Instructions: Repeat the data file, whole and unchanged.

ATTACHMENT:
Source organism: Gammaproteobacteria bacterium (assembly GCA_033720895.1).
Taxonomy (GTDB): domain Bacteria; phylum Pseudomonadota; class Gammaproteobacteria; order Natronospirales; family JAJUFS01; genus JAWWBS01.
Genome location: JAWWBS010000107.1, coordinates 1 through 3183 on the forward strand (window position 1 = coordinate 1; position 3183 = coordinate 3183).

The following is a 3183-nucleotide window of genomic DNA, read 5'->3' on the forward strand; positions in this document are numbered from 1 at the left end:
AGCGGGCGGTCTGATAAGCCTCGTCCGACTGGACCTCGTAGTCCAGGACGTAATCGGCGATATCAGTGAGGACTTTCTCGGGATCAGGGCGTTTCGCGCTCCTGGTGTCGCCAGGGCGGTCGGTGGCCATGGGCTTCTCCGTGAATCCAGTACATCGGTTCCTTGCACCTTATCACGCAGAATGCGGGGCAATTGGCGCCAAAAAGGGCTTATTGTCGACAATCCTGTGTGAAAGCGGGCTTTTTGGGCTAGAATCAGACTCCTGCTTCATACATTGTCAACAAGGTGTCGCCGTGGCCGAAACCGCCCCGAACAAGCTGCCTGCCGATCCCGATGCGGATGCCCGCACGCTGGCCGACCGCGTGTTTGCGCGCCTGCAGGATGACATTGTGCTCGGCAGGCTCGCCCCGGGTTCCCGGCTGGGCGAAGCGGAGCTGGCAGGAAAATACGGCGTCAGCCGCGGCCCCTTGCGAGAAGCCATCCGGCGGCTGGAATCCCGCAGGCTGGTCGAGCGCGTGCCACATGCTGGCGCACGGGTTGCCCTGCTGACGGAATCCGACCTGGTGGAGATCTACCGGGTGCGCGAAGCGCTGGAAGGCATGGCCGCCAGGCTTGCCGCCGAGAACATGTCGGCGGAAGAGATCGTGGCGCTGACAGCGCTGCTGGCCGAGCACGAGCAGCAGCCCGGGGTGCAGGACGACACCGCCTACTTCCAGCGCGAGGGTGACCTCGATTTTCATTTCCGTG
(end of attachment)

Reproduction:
Source organism: Gammaproteobacteria bacterium (assembly GCA_033720895.1).
Taxonomy (GTDB): domain Bacteria; phylum Pseudomonadota; class Gammaproteobacteria; order Natronospirales; family JAJUFS01; genus JAWWBS01.
Genome location: JAWWBS010000107.1, coordinates 1 through 3183 on the forward strand (window position 1 = coordinate 1; position 3183 = coordinate 3183).

The following is a 3183-nucleotide window of genomic DNA, read 5'->3' on the forward strand; positions in this document are numbered from 1 at the left end:
AGCGGGCGGTCTGATAAGCCTCGTCCGACTGGACCTCGTAGTCCAGGACGTAATCGGCGATATCAGTGAGGACTTTCTCGGGATCAGGGCGTTTCGCGCTCCTGGTGTCGCCAGGGCGGTCGGTGGCCATGGGCTTCTCCGTGAATCCAGTACATCGGTTCCTTGCACCTTATCACGCAGAATGCGGGGCAATTGGCGCCAAAAAGGGCTTATTGTCGACAATCCTGTGTGAAAGCGGGCTTTTTGGGCTAGAATCAGACTCCTGCTTCATACATTGTCAACAAGGTGTCGCCGTGGCCGAAACCGCCCCGAACAAGCTGCCTGCCGATCCCGATGCGGATGCCCGCACGCTGGCCGACCGCGTGTTTGCGCGCCTGCAGGATGACATTGTGCTCGGCAGGCTCGCCCCGGGTTCCCGGCTGGGCGAAGCGGAGCTGGCAGGAAAATACGGCGTCAGCCGCGGCCCCTTGCGAGAAGCCATCCGGCGGCTGGAATCCCGCAGGCTGGTCGAGCGCGTGCCACATGCTGGCGCACGGGTTGCCCTGCTGACGGAATCCGACCTGGTGGAGATCTACCGGGTGCGCGAAGCGCTGGAAGGCATGGCCGCCAGGCTTGCCGCCGAGAACATGTCGGCGGAAGAGATCGTGGCGCTGACAGCGCTGCTGGCCGAGCACGAGCAGCAGCCCGGGGTGCAGGACGACACCGCCTACTTCCAGCGCGAGGGTGACCTCGATTTTCATTTCCGTG